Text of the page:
Goodbye To All That

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I’ve always loved the title of Joan Didion’s essay, Goodbye to All That, which pays homage to New York, the city, her love for it, but the need to leave it behind. Her love affair with New York begins as most love affairs do—with awe and passion and all-encompassing rapture; however, the city ends up burdening and exhausting her as a writer with its frenetic pace and way of life.

It’s quite the opposite for me when considering the ideals of the summer season. Summer rolls in mid-year with its sunshine, flowers, humidity, warmth, relaxing tendencies, and languid days. And while I keep myself busy in the summer, its pace these last couple of years has been nothing short of wonderful.

And now it’s September and cooler (unusually so, especially today). Pumpkin spice coffees and sunflowers are already making appearances on Facebook and Instagram, and not to rush the season, I actually got suckered into purchasing a pair of velvet booties (velvet is a hot trend this fall/winter season).

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So now it’s time to say farewell to the summer days that offer us few cares and worries. My son’s senior year of high school begins this Wednesday, as well as my daughter’s sophomore year. It seems like just yesterday they were running through the sprinklers in their bathing suits out on the front lawn of our Ellicott City home—carefree, spirited, and wide-eyed with wonder. Now they are two teenage people with jobs, school, and extra-curricular activities. Time has marched on, as it always does, and we’ve all grown older.

But Summer, dear, sweet Summer, it’s difficult to let go of you. You cast your spell on us and allow us to be young and free-spirited for a while; you harken back to those carefree days when I watched my children play and the days seemed endless. You give us the opportunity to enjoy each other’s company without deadlines and appointments and commitments. I wish you could stay, Summer, but I understand that you cannot.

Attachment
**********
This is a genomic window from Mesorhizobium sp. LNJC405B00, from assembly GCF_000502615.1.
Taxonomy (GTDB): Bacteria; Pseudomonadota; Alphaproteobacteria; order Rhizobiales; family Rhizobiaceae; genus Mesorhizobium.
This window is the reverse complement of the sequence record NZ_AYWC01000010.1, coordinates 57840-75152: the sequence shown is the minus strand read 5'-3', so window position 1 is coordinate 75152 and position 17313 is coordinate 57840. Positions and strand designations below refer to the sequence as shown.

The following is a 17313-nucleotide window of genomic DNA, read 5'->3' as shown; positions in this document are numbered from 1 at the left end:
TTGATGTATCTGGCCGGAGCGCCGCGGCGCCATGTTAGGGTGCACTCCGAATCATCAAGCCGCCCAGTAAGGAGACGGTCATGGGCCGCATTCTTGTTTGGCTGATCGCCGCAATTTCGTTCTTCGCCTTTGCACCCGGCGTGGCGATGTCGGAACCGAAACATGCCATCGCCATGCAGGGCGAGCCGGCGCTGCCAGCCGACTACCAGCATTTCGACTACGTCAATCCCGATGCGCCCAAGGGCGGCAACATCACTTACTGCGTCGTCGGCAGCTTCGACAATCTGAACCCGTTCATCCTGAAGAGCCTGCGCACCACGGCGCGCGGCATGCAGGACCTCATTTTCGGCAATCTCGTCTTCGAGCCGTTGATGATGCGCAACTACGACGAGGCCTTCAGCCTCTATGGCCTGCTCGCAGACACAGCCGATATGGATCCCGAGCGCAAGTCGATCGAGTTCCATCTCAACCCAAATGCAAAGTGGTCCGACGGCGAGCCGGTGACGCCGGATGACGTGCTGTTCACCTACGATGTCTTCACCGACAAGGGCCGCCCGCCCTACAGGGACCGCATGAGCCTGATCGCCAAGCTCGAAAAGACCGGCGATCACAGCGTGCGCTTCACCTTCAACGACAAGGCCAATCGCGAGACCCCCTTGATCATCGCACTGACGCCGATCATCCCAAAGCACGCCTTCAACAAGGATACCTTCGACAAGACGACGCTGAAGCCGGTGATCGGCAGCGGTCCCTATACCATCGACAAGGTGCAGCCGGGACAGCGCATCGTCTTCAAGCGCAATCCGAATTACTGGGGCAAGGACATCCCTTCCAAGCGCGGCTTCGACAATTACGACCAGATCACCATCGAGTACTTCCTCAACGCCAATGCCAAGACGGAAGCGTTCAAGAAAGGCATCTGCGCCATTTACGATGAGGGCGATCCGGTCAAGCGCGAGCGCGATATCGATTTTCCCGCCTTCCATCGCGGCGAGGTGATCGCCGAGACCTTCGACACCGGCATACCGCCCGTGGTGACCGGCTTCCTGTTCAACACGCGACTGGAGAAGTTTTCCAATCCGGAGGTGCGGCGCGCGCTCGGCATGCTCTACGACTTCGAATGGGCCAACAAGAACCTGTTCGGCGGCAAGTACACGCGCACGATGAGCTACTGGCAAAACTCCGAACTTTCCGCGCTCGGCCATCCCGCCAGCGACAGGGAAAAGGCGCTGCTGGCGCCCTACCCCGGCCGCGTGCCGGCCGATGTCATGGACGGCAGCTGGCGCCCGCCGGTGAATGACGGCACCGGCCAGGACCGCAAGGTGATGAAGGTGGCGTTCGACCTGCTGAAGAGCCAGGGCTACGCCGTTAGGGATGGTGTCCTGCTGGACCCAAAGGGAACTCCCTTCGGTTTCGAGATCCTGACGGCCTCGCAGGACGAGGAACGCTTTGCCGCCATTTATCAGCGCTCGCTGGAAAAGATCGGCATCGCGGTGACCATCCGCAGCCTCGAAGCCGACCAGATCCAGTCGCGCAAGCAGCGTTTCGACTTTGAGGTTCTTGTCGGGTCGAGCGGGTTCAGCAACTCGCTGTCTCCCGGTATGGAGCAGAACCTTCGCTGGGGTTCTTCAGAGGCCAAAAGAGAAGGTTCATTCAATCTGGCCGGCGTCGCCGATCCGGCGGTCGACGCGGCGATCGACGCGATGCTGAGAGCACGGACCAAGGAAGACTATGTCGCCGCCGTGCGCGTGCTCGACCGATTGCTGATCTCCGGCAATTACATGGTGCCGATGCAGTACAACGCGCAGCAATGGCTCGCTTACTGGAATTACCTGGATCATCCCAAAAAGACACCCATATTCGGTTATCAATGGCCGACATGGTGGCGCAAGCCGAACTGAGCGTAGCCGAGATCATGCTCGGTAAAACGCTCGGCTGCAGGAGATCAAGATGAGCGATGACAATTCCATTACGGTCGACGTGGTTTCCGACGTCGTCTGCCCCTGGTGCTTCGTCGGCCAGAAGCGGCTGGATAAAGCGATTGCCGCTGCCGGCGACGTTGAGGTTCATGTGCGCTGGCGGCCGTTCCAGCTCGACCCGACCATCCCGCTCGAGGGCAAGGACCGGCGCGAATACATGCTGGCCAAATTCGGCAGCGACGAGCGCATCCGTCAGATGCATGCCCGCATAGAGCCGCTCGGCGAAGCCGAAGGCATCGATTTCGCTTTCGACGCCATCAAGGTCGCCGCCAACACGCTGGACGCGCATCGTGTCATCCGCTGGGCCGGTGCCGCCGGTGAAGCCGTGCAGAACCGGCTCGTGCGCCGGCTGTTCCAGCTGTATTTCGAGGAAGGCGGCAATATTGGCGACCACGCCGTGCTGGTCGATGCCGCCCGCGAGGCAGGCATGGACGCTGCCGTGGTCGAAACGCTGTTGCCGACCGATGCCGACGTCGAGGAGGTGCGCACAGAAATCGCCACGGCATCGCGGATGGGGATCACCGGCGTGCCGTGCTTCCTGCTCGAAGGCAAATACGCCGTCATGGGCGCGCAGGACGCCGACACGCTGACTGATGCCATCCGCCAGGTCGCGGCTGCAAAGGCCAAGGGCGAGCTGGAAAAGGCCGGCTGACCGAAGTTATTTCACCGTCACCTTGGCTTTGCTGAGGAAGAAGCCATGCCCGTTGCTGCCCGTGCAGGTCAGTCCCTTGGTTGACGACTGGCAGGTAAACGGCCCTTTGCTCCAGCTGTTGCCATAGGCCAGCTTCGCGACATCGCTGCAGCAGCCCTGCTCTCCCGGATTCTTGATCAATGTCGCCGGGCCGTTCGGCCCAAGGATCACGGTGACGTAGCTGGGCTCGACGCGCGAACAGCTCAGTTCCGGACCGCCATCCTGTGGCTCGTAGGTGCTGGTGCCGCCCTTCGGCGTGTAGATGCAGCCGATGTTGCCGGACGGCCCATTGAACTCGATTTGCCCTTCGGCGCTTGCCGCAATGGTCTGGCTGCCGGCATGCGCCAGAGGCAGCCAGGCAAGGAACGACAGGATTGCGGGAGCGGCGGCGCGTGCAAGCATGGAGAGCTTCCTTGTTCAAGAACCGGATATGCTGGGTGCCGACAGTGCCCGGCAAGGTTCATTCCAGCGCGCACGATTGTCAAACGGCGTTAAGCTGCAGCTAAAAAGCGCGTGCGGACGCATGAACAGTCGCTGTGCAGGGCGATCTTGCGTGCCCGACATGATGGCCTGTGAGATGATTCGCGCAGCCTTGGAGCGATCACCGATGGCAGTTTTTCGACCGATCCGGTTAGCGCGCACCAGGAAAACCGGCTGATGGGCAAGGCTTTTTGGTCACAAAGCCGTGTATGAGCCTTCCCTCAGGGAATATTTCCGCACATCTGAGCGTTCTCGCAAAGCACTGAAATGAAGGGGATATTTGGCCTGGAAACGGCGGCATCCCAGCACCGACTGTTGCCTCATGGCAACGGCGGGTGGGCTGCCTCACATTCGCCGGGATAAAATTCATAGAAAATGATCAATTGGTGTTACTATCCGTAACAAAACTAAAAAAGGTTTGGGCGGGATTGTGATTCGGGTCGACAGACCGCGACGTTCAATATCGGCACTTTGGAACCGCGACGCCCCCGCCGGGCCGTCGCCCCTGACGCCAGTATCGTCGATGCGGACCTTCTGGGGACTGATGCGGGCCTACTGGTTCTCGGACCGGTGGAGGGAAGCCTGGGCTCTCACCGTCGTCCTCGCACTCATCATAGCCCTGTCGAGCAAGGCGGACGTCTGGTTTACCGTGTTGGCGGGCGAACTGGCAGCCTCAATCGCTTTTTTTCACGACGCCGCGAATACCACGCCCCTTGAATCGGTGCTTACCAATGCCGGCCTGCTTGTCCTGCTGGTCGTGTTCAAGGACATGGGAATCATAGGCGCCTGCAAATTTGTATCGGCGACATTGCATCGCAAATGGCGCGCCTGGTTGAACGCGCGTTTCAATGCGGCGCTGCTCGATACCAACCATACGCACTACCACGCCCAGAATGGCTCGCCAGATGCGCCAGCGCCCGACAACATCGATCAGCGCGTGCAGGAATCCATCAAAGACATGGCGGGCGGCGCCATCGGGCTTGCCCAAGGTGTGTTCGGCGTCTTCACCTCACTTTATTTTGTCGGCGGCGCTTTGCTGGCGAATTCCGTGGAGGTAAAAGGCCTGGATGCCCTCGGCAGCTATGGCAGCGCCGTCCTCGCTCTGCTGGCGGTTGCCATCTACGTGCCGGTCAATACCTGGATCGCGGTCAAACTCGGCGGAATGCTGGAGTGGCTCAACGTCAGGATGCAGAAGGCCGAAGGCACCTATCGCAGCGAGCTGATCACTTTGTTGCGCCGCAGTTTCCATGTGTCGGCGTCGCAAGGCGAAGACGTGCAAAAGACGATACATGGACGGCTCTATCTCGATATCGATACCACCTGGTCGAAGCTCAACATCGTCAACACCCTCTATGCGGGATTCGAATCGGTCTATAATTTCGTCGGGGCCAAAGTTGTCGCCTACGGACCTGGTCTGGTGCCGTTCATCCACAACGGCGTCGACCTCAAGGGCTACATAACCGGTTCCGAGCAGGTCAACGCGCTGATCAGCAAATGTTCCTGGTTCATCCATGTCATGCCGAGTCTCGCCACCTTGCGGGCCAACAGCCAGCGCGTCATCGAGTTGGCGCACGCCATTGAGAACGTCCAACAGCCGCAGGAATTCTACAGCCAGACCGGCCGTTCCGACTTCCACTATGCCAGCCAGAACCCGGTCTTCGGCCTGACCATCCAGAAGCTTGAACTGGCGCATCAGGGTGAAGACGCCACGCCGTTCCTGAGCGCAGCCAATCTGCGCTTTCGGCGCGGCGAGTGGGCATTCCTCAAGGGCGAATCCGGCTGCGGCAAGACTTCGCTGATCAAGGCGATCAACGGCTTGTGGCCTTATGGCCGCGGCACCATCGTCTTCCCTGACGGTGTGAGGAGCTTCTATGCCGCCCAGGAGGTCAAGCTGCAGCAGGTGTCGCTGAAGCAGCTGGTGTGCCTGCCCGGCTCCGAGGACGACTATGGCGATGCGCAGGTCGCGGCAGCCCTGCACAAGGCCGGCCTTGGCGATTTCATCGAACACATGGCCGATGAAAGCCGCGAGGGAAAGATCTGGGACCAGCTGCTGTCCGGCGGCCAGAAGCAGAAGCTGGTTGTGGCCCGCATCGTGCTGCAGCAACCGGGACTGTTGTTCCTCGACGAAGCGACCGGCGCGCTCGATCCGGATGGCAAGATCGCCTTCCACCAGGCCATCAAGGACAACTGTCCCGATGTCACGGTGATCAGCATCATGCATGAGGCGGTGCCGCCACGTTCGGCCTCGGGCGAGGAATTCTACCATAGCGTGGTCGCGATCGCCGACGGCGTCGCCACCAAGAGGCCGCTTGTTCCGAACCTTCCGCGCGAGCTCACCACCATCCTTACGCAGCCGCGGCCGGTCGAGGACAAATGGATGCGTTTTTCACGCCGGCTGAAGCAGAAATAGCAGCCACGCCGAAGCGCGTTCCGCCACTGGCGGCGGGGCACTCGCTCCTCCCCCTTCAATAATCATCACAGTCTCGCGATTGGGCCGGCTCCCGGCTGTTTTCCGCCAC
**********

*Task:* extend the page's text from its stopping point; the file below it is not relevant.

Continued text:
So, I’m afraid I have to say it, although it breaks my heart: Goodbye to all that.

For now.

Stephanie

20841993_10155523297888954_3655226197486168242_nStephanie Verni is Professor of Business Communication at Stevenson University and is the author of Inn Significant, Baseball Girl, and Beneath the Mimosa Tree. Along with her colleagues Leeanne Bell McManus and Chip Rouse, she is a co-author of Event Planning: Communicating Theory and Practice, published by Kendall-Hunt.

 

 

5 Summertime Suggestions For A Better You

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Right now, I’m sitting on my screened in back porch loving that it’s a June summer day. It’s a little humid, and it rained earlier, but now the sky is blue and the sun is out. The breeze is rippling the trees. It’s invigorating.

I look at summer as a time to unwind a little and a time to try to enjoy the simple things in life: a barbecue with friends and family; days spent at the beach; squeezing in a little travel; cocktails at the pool; watching my son play golf; and seeing my daughter perform in her dance intensive in July.

I love this time and wouldn’t trade it for the world. Today, I’d like you to consider making this your best summer ever, and I’ve pulled five inspirational quotes to help you frame some personal goals.

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Consider writing about your summer, or better yet, parts of your life that you want to capture. Start to write down stories of your life. In my magazine writing class, the students write a memoir, and I ask them to think of it this way: write a chapter of your life that would go into a bigger memoir. At Monday night’s book talk at the Broadneck Library, one of the things I suggested to folks in the room was to write down their stories. A collection of stories of your life can be passed down from one generation to another, and it’s a way to never forget things that have happened in a family’s history. Even if you are not a writer, you may want to record memories that should last a lifetime. What a great way to spend a summer’s day.
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Live for now. Do the things you want to do now; don’t wait for later. There is no time like the present. There are so many things going on during the summer months—festivals, day trips to take, new restaurants to try, summer concerts, and outdoor activities. Make the most of your days and don’t delay.

 

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Always be yourself. You are who you are. People will love you or they won’t. They accept you or they don’t. Don’t waste time on those who don’t like you just the way you are. Life is too short for fake anything, including fake friends. Spend time with those who care about you and make you a priority.
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Last summer, I disconnected from Facebook for two months. I wrote a novel, spent time with my family, vacationed, and read some books. I even strolled a town all by myself for a day. I will always remember it and appreciate it. Spending time by yourself is rejuvenating. Making your own memories are important.